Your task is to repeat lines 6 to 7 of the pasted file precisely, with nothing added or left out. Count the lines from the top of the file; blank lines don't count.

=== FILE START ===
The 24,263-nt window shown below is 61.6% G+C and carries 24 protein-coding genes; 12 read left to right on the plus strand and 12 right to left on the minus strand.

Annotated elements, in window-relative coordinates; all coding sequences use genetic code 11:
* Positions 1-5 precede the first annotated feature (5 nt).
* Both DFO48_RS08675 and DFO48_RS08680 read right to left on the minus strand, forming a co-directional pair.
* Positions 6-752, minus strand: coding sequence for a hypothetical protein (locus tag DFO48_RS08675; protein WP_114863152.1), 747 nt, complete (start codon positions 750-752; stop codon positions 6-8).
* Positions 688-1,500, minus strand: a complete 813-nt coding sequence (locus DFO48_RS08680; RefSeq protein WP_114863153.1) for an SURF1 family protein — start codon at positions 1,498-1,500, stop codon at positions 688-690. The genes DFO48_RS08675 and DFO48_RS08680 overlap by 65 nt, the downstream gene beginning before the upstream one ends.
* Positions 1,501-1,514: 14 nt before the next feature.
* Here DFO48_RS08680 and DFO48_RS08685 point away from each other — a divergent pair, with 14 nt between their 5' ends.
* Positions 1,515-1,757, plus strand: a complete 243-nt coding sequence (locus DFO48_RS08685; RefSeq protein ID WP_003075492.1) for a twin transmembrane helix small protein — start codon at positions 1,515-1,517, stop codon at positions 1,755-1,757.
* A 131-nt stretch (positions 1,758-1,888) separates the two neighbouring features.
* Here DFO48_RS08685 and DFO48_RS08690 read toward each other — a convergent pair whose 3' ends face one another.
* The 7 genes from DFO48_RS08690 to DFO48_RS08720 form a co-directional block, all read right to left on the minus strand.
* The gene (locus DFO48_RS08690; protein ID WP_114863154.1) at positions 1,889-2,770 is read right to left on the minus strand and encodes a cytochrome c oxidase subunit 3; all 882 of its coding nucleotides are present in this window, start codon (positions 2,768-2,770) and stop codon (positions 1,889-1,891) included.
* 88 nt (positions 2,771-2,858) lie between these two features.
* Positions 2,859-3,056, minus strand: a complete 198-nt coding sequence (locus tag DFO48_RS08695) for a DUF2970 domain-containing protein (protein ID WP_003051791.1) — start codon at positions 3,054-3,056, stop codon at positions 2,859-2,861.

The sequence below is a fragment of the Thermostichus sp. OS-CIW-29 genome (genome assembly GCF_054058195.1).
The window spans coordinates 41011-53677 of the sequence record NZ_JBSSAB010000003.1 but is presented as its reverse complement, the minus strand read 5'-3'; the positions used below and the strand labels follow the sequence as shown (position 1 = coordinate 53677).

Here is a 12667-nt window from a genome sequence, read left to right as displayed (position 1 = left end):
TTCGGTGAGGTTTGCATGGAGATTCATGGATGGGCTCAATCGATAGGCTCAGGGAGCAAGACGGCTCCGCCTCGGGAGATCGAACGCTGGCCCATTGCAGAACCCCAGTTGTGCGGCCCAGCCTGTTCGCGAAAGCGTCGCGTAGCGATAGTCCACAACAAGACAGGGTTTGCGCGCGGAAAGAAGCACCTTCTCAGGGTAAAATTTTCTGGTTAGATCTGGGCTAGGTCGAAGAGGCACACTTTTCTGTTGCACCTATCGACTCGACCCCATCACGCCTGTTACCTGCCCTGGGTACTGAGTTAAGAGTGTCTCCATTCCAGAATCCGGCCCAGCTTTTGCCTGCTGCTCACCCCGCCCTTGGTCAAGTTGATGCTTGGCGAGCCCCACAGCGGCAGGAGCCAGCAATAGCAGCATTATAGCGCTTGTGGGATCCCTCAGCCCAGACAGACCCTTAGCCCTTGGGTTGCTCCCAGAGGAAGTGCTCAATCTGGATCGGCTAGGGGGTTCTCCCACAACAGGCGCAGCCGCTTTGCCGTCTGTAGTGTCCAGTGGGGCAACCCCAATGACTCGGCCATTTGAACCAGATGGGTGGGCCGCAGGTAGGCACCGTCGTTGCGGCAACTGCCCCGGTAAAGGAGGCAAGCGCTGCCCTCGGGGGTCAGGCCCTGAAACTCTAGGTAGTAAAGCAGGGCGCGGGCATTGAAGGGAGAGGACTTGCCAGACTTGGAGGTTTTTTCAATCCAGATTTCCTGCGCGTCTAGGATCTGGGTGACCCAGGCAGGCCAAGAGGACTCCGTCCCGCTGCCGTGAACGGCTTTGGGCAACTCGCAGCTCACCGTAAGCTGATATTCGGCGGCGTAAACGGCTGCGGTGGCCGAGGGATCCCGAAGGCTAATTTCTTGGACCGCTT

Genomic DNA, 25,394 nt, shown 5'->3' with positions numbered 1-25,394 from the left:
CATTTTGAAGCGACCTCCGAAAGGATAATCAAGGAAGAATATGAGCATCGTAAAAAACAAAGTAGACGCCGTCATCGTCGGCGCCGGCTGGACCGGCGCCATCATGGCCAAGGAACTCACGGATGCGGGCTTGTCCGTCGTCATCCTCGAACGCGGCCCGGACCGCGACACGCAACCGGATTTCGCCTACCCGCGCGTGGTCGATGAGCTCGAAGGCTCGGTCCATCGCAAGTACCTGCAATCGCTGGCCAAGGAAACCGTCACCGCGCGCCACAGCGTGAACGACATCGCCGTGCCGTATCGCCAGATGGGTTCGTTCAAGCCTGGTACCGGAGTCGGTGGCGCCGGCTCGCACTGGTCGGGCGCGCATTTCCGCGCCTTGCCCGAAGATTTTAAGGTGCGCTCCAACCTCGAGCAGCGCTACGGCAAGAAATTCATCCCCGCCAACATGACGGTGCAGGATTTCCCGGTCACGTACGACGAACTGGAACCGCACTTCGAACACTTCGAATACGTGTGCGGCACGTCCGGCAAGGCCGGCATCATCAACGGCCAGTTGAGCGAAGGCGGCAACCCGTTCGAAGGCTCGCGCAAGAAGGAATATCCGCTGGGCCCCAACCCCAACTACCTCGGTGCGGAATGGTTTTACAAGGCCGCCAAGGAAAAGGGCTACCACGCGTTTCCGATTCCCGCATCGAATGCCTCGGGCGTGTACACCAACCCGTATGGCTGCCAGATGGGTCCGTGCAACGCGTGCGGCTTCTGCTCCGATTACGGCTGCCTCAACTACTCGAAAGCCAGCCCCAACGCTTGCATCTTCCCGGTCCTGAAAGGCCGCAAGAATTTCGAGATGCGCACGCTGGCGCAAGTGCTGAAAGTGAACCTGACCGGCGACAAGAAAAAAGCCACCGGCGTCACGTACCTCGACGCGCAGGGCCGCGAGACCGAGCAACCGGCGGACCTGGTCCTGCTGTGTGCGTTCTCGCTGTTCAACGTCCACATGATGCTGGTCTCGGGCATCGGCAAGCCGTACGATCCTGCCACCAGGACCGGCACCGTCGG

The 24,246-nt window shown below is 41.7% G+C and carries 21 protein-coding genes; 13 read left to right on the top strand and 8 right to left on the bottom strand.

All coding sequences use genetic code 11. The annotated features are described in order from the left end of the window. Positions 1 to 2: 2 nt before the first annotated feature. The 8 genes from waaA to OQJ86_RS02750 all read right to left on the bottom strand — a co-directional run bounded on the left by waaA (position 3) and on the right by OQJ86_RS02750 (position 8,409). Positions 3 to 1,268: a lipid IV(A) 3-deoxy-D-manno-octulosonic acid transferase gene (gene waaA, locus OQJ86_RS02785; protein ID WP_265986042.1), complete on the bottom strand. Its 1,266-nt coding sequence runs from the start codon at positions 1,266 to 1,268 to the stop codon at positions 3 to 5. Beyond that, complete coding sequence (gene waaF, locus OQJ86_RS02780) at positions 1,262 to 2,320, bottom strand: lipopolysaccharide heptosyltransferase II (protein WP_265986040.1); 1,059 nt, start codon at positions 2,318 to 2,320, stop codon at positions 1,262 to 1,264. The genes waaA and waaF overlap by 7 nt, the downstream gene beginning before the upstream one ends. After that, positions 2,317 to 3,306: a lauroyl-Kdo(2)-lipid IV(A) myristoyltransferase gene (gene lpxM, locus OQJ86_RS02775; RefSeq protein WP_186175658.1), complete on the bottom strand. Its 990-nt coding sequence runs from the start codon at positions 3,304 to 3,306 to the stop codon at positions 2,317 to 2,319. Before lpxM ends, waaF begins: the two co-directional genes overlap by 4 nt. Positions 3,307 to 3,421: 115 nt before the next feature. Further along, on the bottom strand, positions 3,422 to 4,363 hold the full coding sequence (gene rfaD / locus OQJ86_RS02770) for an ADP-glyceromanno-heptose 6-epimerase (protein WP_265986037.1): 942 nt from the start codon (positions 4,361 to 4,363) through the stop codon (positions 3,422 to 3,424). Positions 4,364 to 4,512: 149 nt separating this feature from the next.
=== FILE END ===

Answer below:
* Positions 688-1,500, minus strand: a complete 813-nt coding sequence (locus DFO48_RS08680; RefSeq protein WP_114863153.1) for an SURF1 family protein — start codon at positions 1,498-1,500, stop codon at positions 688-690. The genes DFO48_RS08675 and DFO48_RS08680 overlap by 65 nt, the downstream gene beginning before the upstream one ends.
* Positions 1,501-1,514: 14 nt before the next feature.